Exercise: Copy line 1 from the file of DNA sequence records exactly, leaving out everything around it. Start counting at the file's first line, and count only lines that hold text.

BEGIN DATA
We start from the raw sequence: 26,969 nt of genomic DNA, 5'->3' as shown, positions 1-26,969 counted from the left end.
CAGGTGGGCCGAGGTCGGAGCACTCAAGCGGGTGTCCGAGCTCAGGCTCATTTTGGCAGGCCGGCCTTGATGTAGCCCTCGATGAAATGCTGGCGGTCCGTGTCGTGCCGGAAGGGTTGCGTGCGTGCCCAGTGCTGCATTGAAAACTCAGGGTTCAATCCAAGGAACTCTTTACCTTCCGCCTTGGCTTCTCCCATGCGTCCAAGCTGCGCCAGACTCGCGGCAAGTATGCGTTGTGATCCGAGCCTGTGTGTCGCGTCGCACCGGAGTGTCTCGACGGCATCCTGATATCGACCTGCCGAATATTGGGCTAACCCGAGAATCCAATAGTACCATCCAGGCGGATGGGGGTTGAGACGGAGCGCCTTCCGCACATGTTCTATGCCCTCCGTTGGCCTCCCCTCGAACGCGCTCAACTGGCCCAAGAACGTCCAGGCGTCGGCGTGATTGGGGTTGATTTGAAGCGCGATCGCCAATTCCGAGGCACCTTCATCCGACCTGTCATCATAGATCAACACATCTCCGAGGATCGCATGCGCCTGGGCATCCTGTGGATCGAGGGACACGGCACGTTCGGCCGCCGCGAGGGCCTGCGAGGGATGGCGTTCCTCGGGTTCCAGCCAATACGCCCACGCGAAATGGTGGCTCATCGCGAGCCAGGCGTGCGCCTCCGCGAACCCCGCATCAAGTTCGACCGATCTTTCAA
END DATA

We start from the raw sequence: 26,969 nt of genomic DNA, 5'->3' as shown, positions 1-26,969 counted from the left end.